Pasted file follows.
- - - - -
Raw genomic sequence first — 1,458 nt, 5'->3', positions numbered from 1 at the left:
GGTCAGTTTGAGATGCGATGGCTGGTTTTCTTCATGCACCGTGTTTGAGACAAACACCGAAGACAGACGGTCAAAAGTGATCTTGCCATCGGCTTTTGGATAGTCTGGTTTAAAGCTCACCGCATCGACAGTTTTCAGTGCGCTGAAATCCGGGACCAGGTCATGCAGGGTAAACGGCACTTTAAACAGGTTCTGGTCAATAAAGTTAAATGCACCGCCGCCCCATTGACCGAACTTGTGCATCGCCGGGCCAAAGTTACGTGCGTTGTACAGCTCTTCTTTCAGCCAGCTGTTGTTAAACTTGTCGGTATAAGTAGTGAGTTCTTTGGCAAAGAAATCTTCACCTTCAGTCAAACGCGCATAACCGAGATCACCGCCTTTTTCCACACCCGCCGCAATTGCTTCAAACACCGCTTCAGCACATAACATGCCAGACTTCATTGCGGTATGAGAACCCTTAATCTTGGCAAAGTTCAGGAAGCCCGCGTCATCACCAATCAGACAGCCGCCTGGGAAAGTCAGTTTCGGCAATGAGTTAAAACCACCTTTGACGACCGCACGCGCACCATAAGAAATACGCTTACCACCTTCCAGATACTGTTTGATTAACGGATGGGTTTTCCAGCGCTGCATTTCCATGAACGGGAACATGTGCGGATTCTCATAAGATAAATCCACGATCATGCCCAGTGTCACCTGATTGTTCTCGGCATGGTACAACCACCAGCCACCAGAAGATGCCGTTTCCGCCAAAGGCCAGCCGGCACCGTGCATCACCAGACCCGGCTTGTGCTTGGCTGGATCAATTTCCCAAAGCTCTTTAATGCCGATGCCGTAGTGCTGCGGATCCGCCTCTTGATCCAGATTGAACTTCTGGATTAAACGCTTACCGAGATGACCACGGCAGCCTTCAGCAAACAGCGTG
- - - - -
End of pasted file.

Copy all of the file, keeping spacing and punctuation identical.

Raw genomic sequence first — 1,458 nt, 5'->3', positions numbered from 1 at the left:
GGTCAGTTTGAGATGCGATGGCTGGTTTTCTTCATGCACCGTGTTTGAGACAAACACCGAAGACAGACGGTCAAAAGTGATCTTGCCATCGGCTTTTGGATAGTCTGGTTTAAAGCTCACCGCATCGACAGTTTTCAGTGCGCTGAAATCCGGGACCAGGTCATGCAGGGTAAACGGCACTTTAAACAGGTTCTGGTCAATAAAGTTAAATGCACCGCCGCCCCATTGACCGAACTTGTGCATCGCCGGGCCAAAGTTACGTGCGTTGTACAGCTCTTCTTTCAGCCAGCTGTTGTTAAACTTGTCGGTATAAGTAGTGAGTTCTTTGGCAAAGAAATCTTCACCTTCAGTCAAACGCGCATAACCGAGATCACCGCCTTTTTCCACACCCGCCGCAATTGCTTCAAACACCGCTTCAGCACATAACATGCCAGACTTCATTGCGGTATGAGAACCCTTAATCTTGGCAAAGTTCAGGAAGCCCGCGTCATCACCAATCAGACAGCCGCCTGGGAAAGTCAGTTTCGGCAATGAGTTAAAACCACCTTTGACGACCGCACGCGCACCATAAGAAATACGCTTACCACCTTCCAGATACTGTTTGATTAACGGATGGGTTTTCCAGCGCTGCATTTCCATGAACGGGAACATGTGCGGATTCTCATAAGATAAATCCACGATCATGCCCAGTGTCACCTGATTGTTCTCGGCATGGTACAACCACCAGCCACCAGAAGATGCCGTTTCCGCCAAAGGCCAGCCGGCACCGTGCATCACCAGACCCGGCTTGTGCTTGGCTGGATCAATTTCCCAAAGCTCTTTAATGCCGATGCCGTAGTGCTGCGGATCCGCCTCTTGATCCAGATTGAACTTCTGGATTAAACGCTTACCGAGATGACCACGGCAGCCTTCAGCAAACAGCGTG